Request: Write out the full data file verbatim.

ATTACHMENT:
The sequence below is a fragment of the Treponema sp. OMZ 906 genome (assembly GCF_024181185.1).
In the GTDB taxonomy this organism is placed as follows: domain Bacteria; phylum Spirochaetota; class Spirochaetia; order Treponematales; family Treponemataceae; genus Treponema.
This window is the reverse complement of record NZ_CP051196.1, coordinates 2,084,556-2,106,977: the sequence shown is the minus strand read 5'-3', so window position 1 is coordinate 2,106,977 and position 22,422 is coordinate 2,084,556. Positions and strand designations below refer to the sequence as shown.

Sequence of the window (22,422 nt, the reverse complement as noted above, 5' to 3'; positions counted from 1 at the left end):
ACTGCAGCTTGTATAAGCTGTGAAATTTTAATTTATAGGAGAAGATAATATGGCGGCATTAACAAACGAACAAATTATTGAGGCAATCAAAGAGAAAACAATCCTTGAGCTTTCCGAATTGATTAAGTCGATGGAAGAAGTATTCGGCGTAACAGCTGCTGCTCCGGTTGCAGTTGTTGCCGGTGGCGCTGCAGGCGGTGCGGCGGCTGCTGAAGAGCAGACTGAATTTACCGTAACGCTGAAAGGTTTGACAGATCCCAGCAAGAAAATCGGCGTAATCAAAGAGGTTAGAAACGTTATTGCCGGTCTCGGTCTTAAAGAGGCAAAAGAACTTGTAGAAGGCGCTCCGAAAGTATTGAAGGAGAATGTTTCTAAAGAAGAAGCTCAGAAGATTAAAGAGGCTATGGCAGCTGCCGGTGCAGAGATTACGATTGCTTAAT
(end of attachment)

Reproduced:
The sequence below is a fragment of the Treponema sp. OMZ 906 genome (assembly GCF_024181185.1).
In the GTDB taxonomy this organism is placed as follows: domain Bacteria; phylum Spirochaetota; class Spirochaetia; order Treponematales; family Treponemataceae; genus Treponema.
This window is the reverse complement of record NZ_CP051196.1, coordinates 2,084,556-2,106,977: the sequence shown is the minus strand read 5'-3', so window position 1 is coordinate 2,106,977 and position 22,422 is coordinate 2,084,556. Positions and strand designations below refer to the sequence as shown.

Sequence of the window (22,422 nt, the reverse complement as noted above, 5' to 3'; positions counted from 1 at the left end):
ACTGCAGCTTGTATAAGCTGTGAAATTTTAATTTATAGGAGAAGATAATATGGCGGCATTAACAAACGAACAAATTATTGAGGCAATCAAAGAGAAAACAATCCTTGAGCTTTCCGAATTGATTAAGTCGATGGAAGAAGTATTCGGCGTAACAGCTGCTGCTCCGGTTGCAGTTGTTGCCGGTGGCGCTGCAGGCGGTGCGGCGGCTGCTGAAGAGCAGACTGAATTTACCGTAACGCTGAAAGGTTTGACAGATCCCAGCAAGAAAATCGGCGTAATCAAAGAGGTTAGAAACGTTATTGCCGGTCTCGGTCTTAAAGAGGCAAAAGAACTTGTAGAAGGCGCTCCGAAAGTATTGAAGGAGAATGTTTCTAAAGAAGAAGCTCAGAAGATTAAAGAGGCTATGGCAGCTGCCGGTGCAGAGATTACGATTGCTTAAT